Friday, March 7, 2014

Of miracles and debates, Part III

When we last left off, my theist counterpart was about to try to prove god exists because I told her she couldn't do it. So here it is her effort to try to prove god exists by copying and pasting antiquated arguments.

HER: Thomas Aquinas - Anything that is in motion is put in motion by another. All motion is the reduction of something from its potentiality to its actuality. So, a matchbox car sitting on the table has the potential to move. If the car does move, it’s gone from its potentiality to its actuality. Nothing can go from its potentiality to its actuality except when moved by something in its state of actuality. A hand moves the car, which is already in the state of actuality. It is impossible for something to be both in the state of potentiality and actuality at the same time if you’re dealing with the same action. So, the car that’s moving cannot be actually moving and have the potential to be moving. Another example would be fire. Fire, which is actually hot, can’t at the same time be potentially hot. So, if that is the case, then it’s logically impossible for something to be both the mover and the moved.

St. Aquinas concludes, if there is any motion, it must be put in motion by another, and that by another, and that by another. All the way back to the beginning and when we reach the beginning, we ask how did the planets start to spin and how did the sun start to burn and the conclusion we reach is that there must have been some external agent an unmoved person that began the first movement. St. Thomas calls this anomaly the prime mover (God).

Why can’t that reaction go on to infinity? Reason demands that at some point you hit the first mover. If there is no first unmoved mover there can be no secondary movement. There are secondary movements therefore there must be an unmoved mover. If there were no first unmoved mover to move everything, there would be no movement from infinity before to infinity beyond. But there is movement so there must have been a first unmoved mover. The prime mover.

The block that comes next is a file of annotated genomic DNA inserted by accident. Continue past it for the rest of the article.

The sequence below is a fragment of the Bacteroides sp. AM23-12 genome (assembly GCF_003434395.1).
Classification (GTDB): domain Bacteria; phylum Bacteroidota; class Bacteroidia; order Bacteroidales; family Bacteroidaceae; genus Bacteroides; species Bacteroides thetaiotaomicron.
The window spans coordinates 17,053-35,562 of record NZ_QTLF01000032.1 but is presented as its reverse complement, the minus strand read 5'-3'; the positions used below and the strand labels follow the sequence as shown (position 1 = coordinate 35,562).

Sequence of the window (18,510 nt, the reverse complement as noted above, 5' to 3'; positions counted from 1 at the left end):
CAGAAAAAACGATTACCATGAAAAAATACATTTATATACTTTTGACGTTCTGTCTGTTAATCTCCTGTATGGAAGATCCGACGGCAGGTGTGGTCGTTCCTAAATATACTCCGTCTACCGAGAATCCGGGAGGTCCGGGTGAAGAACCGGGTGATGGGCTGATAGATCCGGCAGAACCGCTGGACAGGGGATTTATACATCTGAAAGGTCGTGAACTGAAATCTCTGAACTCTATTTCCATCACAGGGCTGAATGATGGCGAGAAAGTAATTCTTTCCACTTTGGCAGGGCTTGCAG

The Aristotelian principle: Whatever is changed is changed by another, or, in its more traditional form, Whatever is moved is moved by another.

Physicist Paul Davies said, “science takes as its starting point the assumption that life wasn’t made by a god or a supernatural being,” and acknowledges that, “partially out of fear of opening the door to religious fundamentalists… many investigators feel uneasy about stating in public that the origin of life is a mystery, even though behind closed doors they freely admit that they are baffled.”

And because I know you're going to ask me "who made god" Edward Feser answers it best. "Note that the notion of being self-explanatory is not to be confused with the notion of being self-caused, which is incoherent.  Causation is a metaphysical notion, having to do with the source from which a thing derives some aspect of its being.  But explanation is a logical notion, having to do with the way in which we understand or make sense of some aspect of a thing’s being.  We cannot coherently say that a thing derives its existence from itself or its nature, for that would entail, absurdly, that the thing or its nature exists prior to itself, in an ontological sense even if not a temporal sense.  But we can coherently say that a thing’s existence can be made sense of in terms of its nature, for that has to do, not with where a thing “gets” its existence from — an absolutely necessary being doesn’t get it from anywhere — but rather with how we can make intelligible or understand its existence.

The late 17th and early 18th century German philosopher, Gottfried Leibnitz developed a helpful principle that has come to be known as the principle of sufficient reason.  Leibnitz argued that everything, including God, does and must have an explanation for why it exists, but distinguished two kinds of explanations.  The existence of some things can be explained in terms of some external, transcendent cause, whereas the existence of other things can be explained in terms of the necessity of its own nature.  The first are regarded as “contingent beings,” while the latter are regarded as “necessary beings.”